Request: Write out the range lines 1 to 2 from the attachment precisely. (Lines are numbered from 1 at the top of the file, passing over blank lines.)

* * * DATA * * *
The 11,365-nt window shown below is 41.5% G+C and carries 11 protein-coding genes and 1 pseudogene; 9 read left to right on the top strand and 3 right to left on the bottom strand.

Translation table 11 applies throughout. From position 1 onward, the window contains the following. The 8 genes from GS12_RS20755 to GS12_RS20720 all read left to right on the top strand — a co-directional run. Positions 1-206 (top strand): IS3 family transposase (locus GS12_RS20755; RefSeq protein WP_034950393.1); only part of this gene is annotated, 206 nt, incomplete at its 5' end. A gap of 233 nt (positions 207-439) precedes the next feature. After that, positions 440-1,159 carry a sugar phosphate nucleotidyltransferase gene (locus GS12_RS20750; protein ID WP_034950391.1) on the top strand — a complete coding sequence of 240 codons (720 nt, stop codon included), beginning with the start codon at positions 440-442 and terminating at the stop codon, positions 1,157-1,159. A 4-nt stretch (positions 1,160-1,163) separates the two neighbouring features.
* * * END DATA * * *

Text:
The 11,365-nt window shown below is 41.5% G+C and carries 11 protein-coding genes and 1 pseudogene; 9 read left to right on the top strand and 3 right to left on the bottom strand.

Translation table 11 applies throughout. From position 1 onward, the window contains the following. The 8 genes from GS12_RS20755 to GS12_RS20720 all read left to right on the top strand — a co-directional run. Positions 1-206 (top strand): IS3 family transposase (locus GS12_RS20755; RefSeq protein WP_034950393.1); only part of this gene is annotated, 206 nt, incomplete at its 5' end. A gap of 233 nt (positions 207-439) precedes the next feature. After that, positions 440-1,159 carry a sugar phosphate nucleotidyltransferase gene (locus GS12_RS20750; protein ID WP_034950391.1) on the top strand — a complete coding sequence of 240 codons (720 nt, stop codon included), beginning with the start codon at positions 440-442 and terminating at the stop codon, positions 1,157-1,159. A 4-nt stretch (positions 1,160-1,163) separates the two neighbouring features.